Kate Gompert narrates the difference between anhedonia and psychic depression. As it relates to happiness, to the world becoming a map. As it relates to Hal’s understanding of his father’s suicide. As it relates to millennial U.S.A. hipness. As it relates, specifically to cynicism and irony and, really, postmodern fiction, which Wallace seems to argue, kills humanity.

“We are shown how to fashion masks of ennui and jaded irony at a young age where the face is fictile enough to assume the shape of whatever it wears. And then it’s stuck there, the weary cynicism that saves us from gooey sentiment and unsophisticated naivete….the last true terrible sin in the theology of millenial America” (694).

And Hal notes what I’ve heard Wallace articulate in interviews: “that what passes for hip cynical transcendence of sentiment is really some kind of fear of being really human, since to be really human (at least as he conceptualizes it) is probably to be unavoidably sentimental and naive and goo-prone and generally pathetic, is to be in some basic interior way forever infantile, some sort of not-quite-right-looking infant dragging itself anaclittically around the map, with big wet eyes and froggy-soft skin, huge skull, gooey drool. One of the really American things about Hal, probably, is the way he despises what it is he’s really lonely for; this hideous internal self, incontinent of sentiment and need, that pules and writhes just under the hip empty mask, anhedonia” (694-5).

Here’s the thing. This is why I read Infinite Jest. Not for this statement, though I believe it is the key to the post-postmodern literature we’re all alive and lucky enough to watch take shape. But because it took Wallace 700 pages to get the reader to a place where she could hear this. Read it without a sarcastic roll of the eyes. Until you see Ennet House and E.T.A. and Marathe and Gompert and Poor Tony and Matty Pemulis and Lenz and Gately and Mario, for heaven’s sake Mario, this section is just a throw away. Prosthelytizing. But we’ve earned it, reading this far. And it’s more intense than I can articulate. Maybe you can help me.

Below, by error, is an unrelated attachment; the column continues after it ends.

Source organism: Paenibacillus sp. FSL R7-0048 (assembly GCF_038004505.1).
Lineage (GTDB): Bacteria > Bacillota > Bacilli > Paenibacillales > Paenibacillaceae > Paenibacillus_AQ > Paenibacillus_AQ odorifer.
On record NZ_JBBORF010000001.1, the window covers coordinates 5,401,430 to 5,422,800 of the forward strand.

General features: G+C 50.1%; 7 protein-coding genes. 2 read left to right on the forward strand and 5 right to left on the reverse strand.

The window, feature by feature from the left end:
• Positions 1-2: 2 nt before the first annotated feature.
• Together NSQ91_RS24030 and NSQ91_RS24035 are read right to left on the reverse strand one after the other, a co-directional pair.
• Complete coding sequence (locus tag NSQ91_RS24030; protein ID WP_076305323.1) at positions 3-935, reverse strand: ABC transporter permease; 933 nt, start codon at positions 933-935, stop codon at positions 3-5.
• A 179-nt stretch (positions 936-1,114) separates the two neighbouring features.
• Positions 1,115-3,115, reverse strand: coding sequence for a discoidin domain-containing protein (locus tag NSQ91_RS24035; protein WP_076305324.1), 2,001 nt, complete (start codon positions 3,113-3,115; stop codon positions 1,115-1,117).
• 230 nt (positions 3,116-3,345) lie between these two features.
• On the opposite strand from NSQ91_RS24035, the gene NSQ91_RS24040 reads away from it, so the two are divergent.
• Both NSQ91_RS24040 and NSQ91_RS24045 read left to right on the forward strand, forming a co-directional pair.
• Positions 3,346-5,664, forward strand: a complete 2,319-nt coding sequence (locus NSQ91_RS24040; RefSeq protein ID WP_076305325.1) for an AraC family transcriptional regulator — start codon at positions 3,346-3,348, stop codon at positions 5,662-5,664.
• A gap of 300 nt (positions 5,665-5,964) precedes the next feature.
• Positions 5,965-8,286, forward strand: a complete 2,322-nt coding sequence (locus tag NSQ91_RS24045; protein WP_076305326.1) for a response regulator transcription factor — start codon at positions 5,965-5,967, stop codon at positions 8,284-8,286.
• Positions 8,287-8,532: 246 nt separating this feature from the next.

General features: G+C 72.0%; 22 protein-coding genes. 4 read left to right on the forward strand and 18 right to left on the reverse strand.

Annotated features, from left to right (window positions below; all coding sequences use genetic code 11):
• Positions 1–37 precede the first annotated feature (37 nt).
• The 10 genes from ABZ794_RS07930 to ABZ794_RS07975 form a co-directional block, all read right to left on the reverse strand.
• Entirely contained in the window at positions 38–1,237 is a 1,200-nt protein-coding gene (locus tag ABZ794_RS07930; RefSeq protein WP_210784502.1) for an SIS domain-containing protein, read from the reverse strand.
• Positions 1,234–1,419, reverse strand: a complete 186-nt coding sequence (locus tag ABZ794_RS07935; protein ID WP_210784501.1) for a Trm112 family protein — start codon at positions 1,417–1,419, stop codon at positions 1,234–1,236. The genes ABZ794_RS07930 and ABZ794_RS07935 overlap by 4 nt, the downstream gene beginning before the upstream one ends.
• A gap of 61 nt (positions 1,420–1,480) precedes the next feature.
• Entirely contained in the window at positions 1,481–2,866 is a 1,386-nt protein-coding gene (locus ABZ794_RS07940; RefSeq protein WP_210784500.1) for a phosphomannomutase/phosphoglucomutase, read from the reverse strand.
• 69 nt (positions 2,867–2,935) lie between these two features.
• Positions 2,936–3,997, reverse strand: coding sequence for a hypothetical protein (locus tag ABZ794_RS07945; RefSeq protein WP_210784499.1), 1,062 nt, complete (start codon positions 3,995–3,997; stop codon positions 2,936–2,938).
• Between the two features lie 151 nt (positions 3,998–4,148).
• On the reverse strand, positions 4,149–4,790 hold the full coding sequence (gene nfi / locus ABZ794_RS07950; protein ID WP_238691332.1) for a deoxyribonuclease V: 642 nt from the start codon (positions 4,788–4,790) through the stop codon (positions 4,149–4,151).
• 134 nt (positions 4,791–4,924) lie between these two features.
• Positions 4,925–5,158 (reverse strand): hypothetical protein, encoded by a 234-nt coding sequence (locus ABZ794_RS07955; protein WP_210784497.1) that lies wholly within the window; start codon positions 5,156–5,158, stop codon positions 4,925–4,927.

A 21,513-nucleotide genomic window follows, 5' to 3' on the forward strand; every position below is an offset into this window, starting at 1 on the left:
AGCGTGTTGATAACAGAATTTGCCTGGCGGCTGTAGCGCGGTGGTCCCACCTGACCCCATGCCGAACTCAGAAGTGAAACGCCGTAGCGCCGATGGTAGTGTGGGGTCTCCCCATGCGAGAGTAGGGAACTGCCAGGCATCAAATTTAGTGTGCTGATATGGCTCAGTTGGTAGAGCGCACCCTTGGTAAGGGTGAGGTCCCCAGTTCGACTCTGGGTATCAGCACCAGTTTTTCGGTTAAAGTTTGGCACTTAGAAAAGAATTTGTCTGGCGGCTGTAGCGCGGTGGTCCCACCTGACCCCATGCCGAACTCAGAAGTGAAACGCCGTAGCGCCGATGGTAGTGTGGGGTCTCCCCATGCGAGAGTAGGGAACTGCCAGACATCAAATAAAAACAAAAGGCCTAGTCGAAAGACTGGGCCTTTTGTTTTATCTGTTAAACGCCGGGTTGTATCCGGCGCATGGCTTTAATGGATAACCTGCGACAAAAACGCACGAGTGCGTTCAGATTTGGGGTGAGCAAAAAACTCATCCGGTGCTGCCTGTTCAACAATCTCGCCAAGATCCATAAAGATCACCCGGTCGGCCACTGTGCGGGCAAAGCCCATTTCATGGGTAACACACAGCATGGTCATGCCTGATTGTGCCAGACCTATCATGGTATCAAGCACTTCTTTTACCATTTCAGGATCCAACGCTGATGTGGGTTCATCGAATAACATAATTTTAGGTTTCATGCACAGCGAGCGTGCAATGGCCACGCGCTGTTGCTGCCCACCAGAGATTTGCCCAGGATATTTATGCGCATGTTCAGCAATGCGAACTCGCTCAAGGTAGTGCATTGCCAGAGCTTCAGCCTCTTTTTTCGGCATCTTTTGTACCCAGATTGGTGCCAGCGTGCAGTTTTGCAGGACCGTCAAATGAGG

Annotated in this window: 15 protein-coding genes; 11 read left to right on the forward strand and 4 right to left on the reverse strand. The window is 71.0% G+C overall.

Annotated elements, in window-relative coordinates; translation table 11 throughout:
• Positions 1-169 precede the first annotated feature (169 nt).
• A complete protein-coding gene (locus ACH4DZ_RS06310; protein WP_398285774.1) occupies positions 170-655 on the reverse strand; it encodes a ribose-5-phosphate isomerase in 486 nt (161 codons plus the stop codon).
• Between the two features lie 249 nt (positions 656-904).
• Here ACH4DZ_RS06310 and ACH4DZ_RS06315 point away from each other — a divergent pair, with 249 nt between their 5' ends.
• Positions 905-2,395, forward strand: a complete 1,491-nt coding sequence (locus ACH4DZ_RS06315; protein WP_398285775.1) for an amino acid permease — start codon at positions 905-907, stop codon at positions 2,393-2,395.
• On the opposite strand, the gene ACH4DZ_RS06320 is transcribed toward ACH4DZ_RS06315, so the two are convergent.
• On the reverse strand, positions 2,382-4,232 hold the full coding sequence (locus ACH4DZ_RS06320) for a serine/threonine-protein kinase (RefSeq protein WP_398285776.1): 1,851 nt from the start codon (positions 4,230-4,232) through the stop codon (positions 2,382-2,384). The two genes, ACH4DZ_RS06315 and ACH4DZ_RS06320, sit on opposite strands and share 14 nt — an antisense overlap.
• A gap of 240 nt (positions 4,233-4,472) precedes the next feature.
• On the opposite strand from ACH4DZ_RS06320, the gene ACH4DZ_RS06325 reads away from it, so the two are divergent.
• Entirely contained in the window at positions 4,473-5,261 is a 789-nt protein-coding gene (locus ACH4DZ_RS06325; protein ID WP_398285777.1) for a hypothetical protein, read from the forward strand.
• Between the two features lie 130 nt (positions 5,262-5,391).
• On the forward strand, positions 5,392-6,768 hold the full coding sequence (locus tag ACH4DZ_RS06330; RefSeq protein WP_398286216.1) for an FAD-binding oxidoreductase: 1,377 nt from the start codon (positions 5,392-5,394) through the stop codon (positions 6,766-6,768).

But here’s the kicker. It gets worse. When Gompert is done with Hal and his relatively petty problems, we get to the realization that “dead-eyed anhedonia is but a remora on the ventral flank of the true predator, the Great White Shark of pain” (695). That “the person in whom Its invisible agony reaches a certain unendurable level will kill herself the same way a trapped person will eventually jump from the window of a burning high-rise….It’s not desiring the fall; it’s terror of the flames” (696).

Holy f—ing….I can’t imagine the pain. I can’t stand to think some people are in that pain. And after narrating the civil engineer’s treatments and the shrugged statement, “This happens sometimes. some cases of depression are beyond human aid,” I cried for Wallace’s wife and his mother and his sister and his father. Intentional fallacy, nothing; nobody’s saying autobiography. But Jesus, people. This book is full of hope and humor and terror and violence and gripping pain. And I can’t believe more people don’t read it.

Thank you, Mr. Wallace for giving the coward, the weakling in me this out:
“She could barely stand to think about them, even at the best of times, which the present was not” (698). Because this is the kind of stuff, with Poor Tony and Matty’s childhood and Gately’s childhood and Lucien’s murder and the decaying baby and everything else in this novel, all of the psychic pain, to say that there’s even worse pain out there…how the hell are we supposed to sleep at night?

How did he make it as far as he did?

IJ quote of the day 37

One of the reasons I’ve loved Wallace’s prose since I found it in 1997 is his mastery of words that often send the less confident amongst us scrambling to a usage guide. To wit:

“I looked as if dust had not drifted under the bed and settled on the carpet inside the frame but rather that somehow taken root and grown on it, upon it, the way a mold will take root and gradually cover an expanse of spoiled food. The layer of dust itself looked a little like spoiled food, bad cottage cheese. It was nauseous” (498).

I love (capital L love even if that bastardizes the word meant to encapsulate feelings you deem more worthy, it’s still what I feel, and it even borders on slurping, my affection) love proper use of the word nauseous. I’ve blogged about it not just once but twice, and waxed both philosophical and self-righteous about it. The short version, for you Wallace fans just stumbling upon Himself’s story about how the terrifying mattress scene inspired to “become interested in the possibilities of annulation” (503), is that nauseous is something that inspires people to vomit. Similarly, something nauseating beckons us to relieve the contents of our stomachs. That’s because nauseated is when you feel as though you might feel better through hurling. Something nauseous makes you nauseated.